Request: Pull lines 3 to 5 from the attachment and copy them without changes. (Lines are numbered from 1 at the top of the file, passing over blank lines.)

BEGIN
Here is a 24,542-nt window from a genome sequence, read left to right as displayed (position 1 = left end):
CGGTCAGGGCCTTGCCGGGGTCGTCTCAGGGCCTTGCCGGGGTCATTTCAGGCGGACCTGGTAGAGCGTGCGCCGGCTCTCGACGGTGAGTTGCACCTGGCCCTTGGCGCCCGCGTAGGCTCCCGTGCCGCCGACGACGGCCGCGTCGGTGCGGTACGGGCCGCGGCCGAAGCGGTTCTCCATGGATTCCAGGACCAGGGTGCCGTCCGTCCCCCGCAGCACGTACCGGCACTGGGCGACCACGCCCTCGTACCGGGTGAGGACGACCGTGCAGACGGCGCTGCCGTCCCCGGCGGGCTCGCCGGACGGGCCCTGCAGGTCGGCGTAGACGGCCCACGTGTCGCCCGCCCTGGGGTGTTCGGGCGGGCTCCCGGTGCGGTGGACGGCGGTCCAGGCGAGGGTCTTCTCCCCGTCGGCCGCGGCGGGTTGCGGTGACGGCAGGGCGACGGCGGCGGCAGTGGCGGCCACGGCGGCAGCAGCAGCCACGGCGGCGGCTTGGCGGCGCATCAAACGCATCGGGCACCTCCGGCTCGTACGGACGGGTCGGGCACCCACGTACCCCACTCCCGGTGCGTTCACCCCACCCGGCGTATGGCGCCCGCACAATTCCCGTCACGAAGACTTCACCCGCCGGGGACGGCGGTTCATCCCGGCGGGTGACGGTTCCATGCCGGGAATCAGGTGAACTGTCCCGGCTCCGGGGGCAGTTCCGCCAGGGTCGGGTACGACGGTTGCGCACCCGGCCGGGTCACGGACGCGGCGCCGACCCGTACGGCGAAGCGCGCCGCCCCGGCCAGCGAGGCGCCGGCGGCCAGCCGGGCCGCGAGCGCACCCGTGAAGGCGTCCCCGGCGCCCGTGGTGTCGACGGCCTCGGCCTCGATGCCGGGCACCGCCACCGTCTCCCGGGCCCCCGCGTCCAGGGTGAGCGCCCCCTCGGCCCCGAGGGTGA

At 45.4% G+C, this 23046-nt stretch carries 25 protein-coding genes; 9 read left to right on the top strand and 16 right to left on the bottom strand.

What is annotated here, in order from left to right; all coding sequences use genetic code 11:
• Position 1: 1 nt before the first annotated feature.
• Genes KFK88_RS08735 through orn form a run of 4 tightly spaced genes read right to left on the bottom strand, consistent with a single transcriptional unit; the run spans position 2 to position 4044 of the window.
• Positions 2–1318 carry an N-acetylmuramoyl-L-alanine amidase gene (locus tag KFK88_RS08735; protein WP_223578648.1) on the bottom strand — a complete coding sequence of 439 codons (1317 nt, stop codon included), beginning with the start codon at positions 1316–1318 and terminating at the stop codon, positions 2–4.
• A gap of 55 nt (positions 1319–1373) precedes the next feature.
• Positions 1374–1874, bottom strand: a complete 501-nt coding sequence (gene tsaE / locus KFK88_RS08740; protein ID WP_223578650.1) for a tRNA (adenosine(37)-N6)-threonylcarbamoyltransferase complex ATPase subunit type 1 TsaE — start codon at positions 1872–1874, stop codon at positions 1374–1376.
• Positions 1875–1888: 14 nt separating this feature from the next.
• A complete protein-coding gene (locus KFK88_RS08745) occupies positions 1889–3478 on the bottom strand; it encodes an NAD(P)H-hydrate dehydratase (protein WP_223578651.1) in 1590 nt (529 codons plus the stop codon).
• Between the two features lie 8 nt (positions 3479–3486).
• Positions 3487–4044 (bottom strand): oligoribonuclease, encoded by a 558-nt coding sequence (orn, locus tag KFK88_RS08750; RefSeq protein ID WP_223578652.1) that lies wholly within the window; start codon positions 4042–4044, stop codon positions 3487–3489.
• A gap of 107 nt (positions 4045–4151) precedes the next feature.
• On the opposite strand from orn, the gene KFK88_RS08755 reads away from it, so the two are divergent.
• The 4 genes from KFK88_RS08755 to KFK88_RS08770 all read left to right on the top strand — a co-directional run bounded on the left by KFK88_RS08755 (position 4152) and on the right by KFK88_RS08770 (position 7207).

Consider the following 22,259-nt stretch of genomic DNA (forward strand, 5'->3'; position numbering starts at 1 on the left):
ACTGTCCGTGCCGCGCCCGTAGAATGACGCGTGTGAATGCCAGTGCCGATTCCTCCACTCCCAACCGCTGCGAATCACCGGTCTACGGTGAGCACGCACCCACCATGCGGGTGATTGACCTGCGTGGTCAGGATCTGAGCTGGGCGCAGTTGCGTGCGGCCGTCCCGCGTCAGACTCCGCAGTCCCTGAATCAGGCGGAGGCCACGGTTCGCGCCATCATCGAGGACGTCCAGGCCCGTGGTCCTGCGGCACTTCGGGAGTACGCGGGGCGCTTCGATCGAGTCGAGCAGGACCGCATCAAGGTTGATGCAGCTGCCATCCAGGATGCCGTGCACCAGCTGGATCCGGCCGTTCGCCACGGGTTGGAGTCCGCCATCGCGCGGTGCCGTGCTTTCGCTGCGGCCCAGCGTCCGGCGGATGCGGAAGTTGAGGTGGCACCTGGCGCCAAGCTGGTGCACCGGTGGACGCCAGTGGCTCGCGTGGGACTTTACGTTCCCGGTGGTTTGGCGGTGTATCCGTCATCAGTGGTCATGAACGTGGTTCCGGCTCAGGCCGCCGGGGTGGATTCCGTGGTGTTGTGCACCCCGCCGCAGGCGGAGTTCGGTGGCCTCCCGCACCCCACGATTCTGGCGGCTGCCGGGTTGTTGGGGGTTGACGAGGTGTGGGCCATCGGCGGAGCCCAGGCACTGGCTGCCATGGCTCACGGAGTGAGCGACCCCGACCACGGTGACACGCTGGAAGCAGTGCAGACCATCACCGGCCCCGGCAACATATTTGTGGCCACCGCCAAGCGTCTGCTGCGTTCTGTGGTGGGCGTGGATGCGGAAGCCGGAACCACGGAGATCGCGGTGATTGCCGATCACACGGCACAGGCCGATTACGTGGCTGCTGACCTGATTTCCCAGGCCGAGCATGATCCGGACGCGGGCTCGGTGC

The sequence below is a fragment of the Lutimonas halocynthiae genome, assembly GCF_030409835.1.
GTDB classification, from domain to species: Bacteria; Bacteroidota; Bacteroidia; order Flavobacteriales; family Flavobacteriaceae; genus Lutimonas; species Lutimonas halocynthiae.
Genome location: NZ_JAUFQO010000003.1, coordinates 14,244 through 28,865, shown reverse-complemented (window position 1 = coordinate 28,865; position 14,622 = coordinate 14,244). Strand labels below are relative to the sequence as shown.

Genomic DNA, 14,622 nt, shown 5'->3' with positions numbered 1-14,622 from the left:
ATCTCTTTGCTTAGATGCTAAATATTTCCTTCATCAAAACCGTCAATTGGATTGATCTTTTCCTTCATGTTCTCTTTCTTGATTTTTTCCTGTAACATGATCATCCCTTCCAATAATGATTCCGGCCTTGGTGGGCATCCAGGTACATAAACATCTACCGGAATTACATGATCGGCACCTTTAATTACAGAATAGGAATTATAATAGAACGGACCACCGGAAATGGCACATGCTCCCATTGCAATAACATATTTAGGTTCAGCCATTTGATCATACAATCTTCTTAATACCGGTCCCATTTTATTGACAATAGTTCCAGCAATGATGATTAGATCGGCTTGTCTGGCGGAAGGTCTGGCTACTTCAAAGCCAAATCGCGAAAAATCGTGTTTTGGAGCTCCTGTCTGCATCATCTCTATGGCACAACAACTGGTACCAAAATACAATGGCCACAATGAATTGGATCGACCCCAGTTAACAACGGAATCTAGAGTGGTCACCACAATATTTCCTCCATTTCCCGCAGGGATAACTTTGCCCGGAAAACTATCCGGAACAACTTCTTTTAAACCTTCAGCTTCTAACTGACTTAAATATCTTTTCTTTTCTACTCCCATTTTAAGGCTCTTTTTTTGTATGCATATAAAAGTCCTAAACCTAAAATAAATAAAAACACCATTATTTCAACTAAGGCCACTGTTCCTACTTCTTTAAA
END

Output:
At 45.4% G+C, this 23046-nt stretch carries 25 protein-coding genes; 9 read left to right on the top strand and 16 right to left on the bottom strand.

What is annotated here, in order from left to right; all coding sequences use genetic code 11:
• Position 1: 1 nt before the first annotated feature.